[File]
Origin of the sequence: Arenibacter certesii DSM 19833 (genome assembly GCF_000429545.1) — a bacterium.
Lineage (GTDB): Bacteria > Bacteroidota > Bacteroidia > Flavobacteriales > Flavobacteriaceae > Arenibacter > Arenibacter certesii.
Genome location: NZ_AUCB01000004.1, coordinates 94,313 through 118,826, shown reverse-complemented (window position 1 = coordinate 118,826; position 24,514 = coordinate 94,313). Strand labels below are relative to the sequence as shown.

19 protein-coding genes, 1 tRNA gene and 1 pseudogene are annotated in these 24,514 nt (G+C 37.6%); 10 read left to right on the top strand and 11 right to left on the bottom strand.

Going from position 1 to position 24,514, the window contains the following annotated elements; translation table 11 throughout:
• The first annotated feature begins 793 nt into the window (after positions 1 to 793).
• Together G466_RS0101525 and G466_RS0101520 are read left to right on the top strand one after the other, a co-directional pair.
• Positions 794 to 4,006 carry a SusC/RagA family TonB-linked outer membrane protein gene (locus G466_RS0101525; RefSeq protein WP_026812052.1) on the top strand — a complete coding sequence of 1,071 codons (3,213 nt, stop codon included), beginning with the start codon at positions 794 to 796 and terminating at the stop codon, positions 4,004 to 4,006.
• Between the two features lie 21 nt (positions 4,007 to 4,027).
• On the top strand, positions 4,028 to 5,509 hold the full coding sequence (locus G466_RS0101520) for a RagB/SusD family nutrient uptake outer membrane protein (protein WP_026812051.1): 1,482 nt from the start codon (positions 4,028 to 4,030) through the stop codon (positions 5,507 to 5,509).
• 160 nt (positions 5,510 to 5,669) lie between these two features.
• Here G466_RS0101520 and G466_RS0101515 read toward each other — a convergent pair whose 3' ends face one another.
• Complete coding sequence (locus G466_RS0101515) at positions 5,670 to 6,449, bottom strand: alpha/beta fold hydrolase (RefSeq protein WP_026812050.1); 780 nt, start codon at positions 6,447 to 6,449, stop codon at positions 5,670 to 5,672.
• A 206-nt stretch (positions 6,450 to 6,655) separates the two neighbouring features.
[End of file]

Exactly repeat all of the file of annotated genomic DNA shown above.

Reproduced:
Origin of the sequence: Arenibacter certesii DSM 19833 (genome assembly GCF_000429545.1) — a bacterium.
Lineage (GTDB): Bacteria > Bacteroidota > Bacteroidia > Flavobacteriales > Flavobacteriaceae > Arenibacter > Arenibacter certesii.
Genome location: NZ_AUCB01000004.1, coordinates 94,313 through 118,826, shown reverse-complemented (window position 1 = coordinate 118,826; position 24,514 = coordinate 94,313). Strand labels below are relative to the sequence as shown.

19 protein-coding genes, 1 tRNA gene and 1 pseudogene are annotated in these 24,514 nt (G+C 37.6%); 10 read left to right on the top strand and 11 right to left on the bottom strand.

Going from position 1 to position 24,514, the window contains the following annotated elements; translation table 11 throughout:
• The first annotated feature begins 793 nt into the window (after positions 1 to 793).
• Together G466_RS0101525 and G466_RS0101520 are read left to right on the top strand one after the other, a co-directional pair.
• Positions 794 to 4,006 carry a SusC/RagA family TonB-linked outer membrane protein gene (locus G466_RS0101525; RefSeq protein WP_026812052.1) on the top strand — a complete coding sequence of 1,071 codons (3,213 nt, stop codon included), beginning with the start codon at positions 794 to 796 and terminating at the stop codon, positions 4,004 to 4,006.
• Between the two features lie 21 nt (positions 4,007 to 4,027).
• On the top strand, positions 4,028 to 5,509 hold the full coding sequence (locus G466_RS0101520) for a RagB/SusD family nutrient uptake outer membrane protein (protein WP_026812051.1): 1,482 nt from the start codon (positions 4,028 to 4,030) through the stop codon (positions 5,507 to 5,509).
• 160 nt (positions 5,510 to 5,669) lie between these two features.
• Here G466_RS0101520 and G466_RS0101515 read toward each other — a convergent pair whose 3' ends face one another.
• Complete coding sequence (locus G466_RS0101515) at positions 5,670 to 6,449, bottom strand: alpha/beta fold hydrolase (RefSeq protein WP_026812050.1); 780 nt, start codon at positions 6,447 to 6,449, stop codon at positions 5,670 to 5,672.
• A 206-nt stretch (positions 6,450 to 6,655) separates the two neighbouring features.